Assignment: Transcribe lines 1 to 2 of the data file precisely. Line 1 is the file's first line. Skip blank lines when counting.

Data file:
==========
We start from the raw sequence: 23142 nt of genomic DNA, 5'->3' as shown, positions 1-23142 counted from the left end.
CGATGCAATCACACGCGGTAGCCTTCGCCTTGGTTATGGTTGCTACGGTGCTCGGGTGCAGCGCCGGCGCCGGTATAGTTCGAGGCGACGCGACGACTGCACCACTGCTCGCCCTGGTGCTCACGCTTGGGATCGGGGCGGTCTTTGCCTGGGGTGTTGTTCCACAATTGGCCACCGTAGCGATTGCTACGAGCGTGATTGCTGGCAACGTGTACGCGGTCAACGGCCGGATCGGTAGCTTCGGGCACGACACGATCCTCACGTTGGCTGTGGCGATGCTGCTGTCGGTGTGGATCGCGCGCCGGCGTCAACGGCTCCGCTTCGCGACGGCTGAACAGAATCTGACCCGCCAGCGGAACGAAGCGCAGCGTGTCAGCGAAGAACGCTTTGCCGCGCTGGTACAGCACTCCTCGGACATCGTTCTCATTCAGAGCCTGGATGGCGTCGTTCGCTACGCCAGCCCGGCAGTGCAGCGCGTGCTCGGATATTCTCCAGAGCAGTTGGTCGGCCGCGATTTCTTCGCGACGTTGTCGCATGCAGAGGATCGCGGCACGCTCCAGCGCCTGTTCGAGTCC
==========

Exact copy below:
We start from the raw sequence: 23142 nt of genomic DNA, 5'->3' as shown, positions 1-23142 counted from the left end.
CGATGCAATCACACGCGGTAGCCTTCGCCTTGGTTATGGTTGCTACGGTGCTCGGGTGCAGCGCCGGCGCCGGTATAGTTCGAGGCGACGCGACGACTGCACCACTGCTCGCCCTGGTGCTCACGCTTGGGATCGGGGCGGTCTTTGCCTGGGGTGTTGTTCCACAATTGGCCACCGTAGCGATTGCTACGAGCGTGATTGCTGGCAACGTGTACGCGGTCAACGGCCGGATCGGTAGCTTCGGGCACGACACGATCCTCACGTTGGCTGTGGCGATGCTGCTGTCGGTGTGGATCGCGCGCCGGCGTCAACGGCTCCGCTTCGCGACGGCTGAACAGAATCTGACCCGCCAGCGGAACGAAGCGCAGCGTGTCAGCGAAGAACGCTTTGCCGCGCTGGTACAGCACTCCTCGGACATCGTTCTCATTCAGAGCCTGGATGGCGTCGTTCGCTACGCCAGCCCGGCAGTGCAGCGCGTGCTCGGATATTCTCCAGAGCAGTTGGTCGGCCGCGATTTCTTCGCGACGTTGTCGCATGCAGAGGATCGCGGCACGCTCCAGCGCCTGTTCGAGTCC